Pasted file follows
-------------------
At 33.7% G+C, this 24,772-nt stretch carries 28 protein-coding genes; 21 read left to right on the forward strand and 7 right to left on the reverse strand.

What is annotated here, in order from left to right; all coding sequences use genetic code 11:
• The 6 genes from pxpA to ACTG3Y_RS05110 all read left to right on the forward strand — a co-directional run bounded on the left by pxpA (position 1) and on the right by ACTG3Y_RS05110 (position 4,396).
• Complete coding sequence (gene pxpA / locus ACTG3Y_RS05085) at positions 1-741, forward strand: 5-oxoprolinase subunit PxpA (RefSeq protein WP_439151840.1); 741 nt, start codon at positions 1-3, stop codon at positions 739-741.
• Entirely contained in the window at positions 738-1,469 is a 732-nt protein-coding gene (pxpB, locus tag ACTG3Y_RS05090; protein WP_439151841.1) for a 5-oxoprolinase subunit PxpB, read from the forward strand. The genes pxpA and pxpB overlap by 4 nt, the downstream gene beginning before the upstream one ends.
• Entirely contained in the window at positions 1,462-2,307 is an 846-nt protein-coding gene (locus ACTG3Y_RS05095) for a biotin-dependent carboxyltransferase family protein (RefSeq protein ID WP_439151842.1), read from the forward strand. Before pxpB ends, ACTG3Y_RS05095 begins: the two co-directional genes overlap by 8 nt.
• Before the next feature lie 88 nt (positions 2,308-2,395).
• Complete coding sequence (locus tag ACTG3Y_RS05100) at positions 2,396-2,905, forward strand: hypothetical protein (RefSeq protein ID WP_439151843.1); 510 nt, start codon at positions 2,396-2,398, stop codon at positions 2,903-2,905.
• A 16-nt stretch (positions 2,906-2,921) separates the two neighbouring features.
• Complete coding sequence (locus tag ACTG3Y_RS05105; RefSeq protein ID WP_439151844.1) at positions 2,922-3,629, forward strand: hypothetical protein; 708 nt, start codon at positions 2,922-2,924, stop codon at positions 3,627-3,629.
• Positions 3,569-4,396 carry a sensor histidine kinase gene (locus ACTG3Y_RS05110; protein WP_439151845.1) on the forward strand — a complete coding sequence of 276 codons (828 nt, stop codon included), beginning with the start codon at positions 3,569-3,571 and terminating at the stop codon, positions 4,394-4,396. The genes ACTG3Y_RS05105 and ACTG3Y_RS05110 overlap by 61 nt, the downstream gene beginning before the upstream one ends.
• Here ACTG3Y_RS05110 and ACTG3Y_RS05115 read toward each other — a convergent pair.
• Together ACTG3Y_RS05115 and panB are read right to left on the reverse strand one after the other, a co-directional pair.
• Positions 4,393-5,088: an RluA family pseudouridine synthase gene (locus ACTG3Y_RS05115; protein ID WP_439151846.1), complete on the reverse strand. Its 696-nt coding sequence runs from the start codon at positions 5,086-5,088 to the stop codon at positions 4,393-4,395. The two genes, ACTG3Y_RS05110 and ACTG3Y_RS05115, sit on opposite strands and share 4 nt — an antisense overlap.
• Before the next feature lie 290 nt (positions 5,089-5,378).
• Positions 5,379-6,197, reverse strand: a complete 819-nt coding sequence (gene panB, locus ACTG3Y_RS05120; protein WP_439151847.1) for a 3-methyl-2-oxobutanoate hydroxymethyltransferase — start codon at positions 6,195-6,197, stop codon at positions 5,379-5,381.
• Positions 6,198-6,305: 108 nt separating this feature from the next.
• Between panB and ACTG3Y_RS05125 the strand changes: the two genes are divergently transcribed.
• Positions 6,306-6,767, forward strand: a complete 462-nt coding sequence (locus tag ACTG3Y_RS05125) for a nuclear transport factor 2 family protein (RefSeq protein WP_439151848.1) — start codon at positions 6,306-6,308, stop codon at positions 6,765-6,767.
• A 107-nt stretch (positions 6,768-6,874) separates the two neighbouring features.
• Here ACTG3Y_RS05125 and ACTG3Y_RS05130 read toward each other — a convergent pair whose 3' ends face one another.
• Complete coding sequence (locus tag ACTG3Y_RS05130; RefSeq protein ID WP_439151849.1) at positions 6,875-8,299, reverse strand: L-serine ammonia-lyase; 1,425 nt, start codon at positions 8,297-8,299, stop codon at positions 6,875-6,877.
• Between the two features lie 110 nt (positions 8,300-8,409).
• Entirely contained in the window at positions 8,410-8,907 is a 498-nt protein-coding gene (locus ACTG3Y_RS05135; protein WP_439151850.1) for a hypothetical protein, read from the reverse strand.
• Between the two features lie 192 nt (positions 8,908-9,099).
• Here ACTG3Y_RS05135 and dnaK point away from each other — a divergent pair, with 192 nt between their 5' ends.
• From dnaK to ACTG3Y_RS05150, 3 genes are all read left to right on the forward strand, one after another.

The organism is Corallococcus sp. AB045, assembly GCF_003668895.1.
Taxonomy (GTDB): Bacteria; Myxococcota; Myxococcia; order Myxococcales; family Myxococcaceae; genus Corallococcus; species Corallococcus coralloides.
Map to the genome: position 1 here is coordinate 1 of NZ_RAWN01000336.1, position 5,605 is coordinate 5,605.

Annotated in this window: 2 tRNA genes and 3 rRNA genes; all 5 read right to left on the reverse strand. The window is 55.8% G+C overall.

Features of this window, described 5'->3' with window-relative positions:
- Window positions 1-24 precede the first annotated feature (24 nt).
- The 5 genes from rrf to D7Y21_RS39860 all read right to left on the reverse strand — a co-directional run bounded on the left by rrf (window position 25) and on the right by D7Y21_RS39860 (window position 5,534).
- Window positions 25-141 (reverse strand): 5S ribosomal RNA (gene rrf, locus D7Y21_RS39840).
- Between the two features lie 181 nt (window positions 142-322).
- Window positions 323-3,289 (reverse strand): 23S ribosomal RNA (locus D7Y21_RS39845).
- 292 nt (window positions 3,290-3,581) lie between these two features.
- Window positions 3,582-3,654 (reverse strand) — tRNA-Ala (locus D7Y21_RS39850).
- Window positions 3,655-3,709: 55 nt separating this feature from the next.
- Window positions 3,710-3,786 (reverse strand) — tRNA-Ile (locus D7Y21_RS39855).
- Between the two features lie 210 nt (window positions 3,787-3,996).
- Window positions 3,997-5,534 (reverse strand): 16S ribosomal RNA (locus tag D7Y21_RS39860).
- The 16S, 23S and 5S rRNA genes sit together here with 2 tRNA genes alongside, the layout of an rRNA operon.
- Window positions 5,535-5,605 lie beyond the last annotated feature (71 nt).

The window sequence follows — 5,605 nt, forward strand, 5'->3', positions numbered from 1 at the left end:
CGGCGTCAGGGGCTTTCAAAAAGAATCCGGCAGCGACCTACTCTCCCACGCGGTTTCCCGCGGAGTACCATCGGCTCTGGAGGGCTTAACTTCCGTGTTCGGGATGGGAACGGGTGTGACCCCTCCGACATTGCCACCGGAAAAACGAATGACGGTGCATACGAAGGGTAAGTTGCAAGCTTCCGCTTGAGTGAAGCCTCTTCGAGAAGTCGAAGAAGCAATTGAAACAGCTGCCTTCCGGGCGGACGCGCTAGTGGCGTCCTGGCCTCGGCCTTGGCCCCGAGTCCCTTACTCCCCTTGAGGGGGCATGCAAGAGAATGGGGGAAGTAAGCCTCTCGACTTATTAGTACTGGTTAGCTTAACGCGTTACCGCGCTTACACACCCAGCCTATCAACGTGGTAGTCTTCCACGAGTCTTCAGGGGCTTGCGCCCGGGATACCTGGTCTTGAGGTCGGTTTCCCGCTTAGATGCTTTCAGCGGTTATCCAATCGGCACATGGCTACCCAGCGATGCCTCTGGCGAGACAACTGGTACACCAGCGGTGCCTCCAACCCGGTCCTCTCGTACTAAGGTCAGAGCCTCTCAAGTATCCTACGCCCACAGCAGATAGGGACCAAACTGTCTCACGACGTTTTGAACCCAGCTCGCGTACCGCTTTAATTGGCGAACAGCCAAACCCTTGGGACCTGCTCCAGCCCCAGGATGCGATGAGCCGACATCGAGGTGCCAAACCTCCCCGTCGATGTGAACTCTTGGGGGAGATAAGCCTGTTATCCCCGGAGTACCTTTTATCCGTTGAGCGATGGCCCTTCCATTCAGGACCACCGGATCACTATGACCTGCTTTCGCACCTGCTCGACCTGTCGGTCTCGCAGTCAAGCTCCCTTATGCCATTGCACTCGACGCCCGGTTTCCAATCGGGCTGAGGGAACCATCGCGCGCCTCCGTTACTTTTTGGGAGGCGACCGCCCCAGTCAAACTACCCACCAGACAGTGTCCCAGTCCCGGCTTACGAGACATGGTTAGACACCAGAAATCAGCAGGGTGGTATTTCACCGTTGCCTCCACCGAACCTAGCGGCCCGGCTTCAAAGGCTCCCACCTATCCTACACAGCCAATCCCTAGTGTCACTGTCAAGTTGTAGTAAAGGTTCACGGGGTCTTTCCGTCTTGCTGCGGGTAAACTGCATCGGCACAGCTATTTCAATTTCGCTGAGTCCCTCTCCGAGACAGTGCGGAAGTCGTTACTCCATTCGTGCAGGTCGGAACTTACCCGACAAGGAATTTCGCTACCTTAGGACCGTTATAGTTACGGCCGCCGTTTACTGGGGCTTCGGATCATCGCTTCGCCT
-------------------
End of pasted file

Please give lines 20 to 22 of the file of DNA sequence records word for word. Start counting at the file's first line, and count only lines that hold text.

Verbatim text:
• A 107-nt stretch (positions 6,768-6,874) separates the two neighbouring features.
• Here ACTG3Y_RS05125 and ACTG3Y_RS05130 read toward each other — a convergent pair whose 3' ends face one another.
• Complete coding sequence (locus tag ACTG3Y_RS05130; RefSeq protein ID WP_439151849.1) at positions 6,875-8,299, reverse strand: L-serine ammonia-lyase; 1,425 nt, start codon at positions 8,297-8,299, stop codon at positions 6,875-6,877.